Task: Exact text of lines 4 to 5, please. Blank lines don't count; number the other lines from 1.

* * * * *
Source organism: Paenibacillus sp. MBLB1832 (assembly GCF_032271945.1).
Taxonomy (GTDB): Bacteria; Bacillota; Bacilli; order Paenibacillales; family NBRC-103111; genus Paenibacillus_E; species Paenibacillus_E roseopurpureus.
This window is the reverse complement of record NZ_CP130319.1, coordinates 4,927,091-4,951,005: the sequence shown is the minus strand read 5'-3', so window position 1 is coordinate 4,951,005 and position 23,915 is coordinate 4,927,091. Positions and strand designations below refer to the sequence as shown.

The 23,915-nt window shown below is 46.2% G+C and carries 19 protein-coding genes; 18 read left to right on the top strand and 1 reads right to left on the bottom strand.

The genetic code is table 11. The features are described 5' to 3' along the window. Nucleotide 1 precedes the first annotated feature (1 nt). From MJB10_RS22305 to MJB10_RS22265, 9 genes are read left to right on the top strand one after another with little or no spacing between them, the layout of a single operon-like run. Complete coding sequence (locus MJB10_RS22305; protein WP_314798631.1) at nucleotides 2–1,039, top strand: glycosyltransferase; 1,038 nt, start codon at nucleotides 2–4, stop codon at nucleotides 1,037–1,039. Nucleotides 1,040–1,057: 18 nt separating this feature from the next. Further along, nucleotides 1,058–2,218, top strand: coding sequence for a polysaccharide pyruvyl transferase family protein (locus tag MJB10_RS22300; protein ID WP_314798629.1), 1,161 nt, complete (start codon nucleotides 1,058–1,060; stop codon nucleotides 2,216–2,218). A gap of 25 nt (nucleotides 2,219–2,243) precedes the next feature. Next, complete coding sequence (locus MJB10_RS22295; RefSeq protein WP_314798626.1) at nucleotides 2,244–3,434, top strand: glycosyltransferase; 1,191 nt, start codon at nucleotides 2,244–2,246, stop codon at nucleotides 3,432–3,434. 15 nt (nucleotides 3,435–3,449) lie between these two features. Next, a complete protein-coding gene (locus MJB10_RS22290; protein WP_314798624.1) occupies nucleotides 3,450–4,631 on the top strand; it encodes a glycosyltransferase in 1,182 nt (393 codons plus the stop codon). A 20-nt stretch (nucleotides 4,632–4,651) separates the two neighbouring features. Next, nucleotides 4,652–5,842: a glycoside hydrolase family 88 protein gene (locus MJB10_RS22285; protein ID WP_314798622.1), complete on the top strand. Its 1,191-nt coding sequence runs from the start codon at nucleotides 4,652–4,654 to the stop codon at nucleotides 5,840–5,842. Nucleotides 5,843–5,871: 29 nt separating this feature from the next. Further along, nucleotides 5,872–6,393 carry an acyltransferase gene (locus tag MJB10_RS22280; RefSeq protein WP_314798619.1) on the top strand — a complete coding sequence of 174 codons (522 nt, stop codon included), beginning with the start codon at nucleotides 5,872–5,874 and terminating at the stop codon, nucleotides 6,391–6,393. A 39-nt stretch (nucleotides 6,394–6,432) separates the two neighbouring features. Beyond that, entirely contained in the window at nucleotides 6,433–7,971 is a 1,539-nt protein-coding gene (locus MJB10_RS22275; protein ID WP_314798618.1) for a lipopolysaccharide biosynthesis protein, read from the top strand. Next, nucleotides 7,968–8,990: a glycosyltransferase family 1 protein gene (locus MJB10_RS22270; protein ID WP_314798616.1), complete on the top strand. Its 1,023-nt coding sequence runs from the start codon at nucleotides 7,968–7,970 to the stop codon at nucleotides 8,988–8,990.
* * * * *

The 23,915-nt window shown below is 46.2% G+C and carries 19 protein-coding genes; 18 read left to right on the top strand and 1 reads right to left on the bottom strand.

The genetic code is table 11. The features are described 5' to 3' along the window. Nucleotide 1 precedes the first annotated feature (1 nt). From MJB10_RS22305 to MJB10_RS22265, 9 genes are read left to right on the top strand one after another with little or no spacing between them, the layout of a single operon-like run. Complete coding sequence (locus MJB10_RS22305; protein WP_314798631.1) at nucleotides 2–1,039, top strand: glycosyltransferase; 1,038 nt, start codon at nucleotides 2–4, stop codon at nucleotides 1,037–1,039. Nucleotides 1,040–1,057: 18 nt separating this feature from the next. Further along, nucleotides 1,058–2,218, top strand: coding sequence for a polysaccharide pyruvyl transferase family protein (locus tag MJB10_RS22300; protein ID WP_314798629.1), 1,161 nt, complete (start codon nucleotides 1,058–1,060; stop codon nucleotides 2,216–2,218). A gap of 25 nt (nucleotides 2,219–2,243) precedes the next feature. Next, complete coding sequence (locus MJB10_RS22295; RefSeq protein WP_314798626.1) at nucleotides 2,244–3,434, top strand: glycosyltransferase; 1,191 nt, start codon at nucleotides 2,244–2,246, stop codon at nucleotides 3,432–3,434. 15 nt (nucleotides 3,435–3,449) lie between these two features. Next, a complete protein-coding gene (locus MJB10_RS22290; protein WP_314798624.1) occupies nucleotides 3,450–4,631 on the top strand; it encodes a glycosyltransferase in 1,182 nt (393 codons plus the stop codon). A 20-nt stretch (nucleotides 4,632–4,651) separates the two neighbouring features. Next, nucleotides 4,652–5,842: a glycoside hydrolase family 88 protein gene (locus MJB10_RS22285; protein ID WP_314798622.1), complete on the top strand. Its 1,191-nt coding sequence runs from the start codon at nucleotides 4,652–4,654 to the stop codon at nucleotides 5,840–5,842. Nucleotides 5,843–5,871: 29 nt separating this feature from the next. Further along, nucleotides 5,872–6,393 carry an acyltransferase gene (locus tag MJB10_RS22280; RefSeq protein WP_314798619.1) on the top strand — a complete coding sequence of 174 codons (522 nt, stop codon included), beginning with the start codon at nucleotides 5,872–5,874 and terminating at the stop codon, nucleotides 6,391–6,393. A 39-nt stretch (nucleotides 6,394–6,432) separates the two neighbouring features. Beyond that, entirely contained in the window at nucleotides 6,433–7,971 is a 1,539-nt protein-coding gene (locus MJB10_RS22275; protein ID WP_314798618.1) for a lipopolysaccharide biosynthesis protein, read from the top strand. Next, nucleotides 7,968–8,990: a glycosyltransferase family 1 protein gene (locus MJB10_RS22270; protein ID WP_314798616.1), complete on the top strand. Its 1,023-nt coding sequence runs from the start codon at nucleotides 7,968–7,970 to the stop codon at nucleotides 8,988–8,990.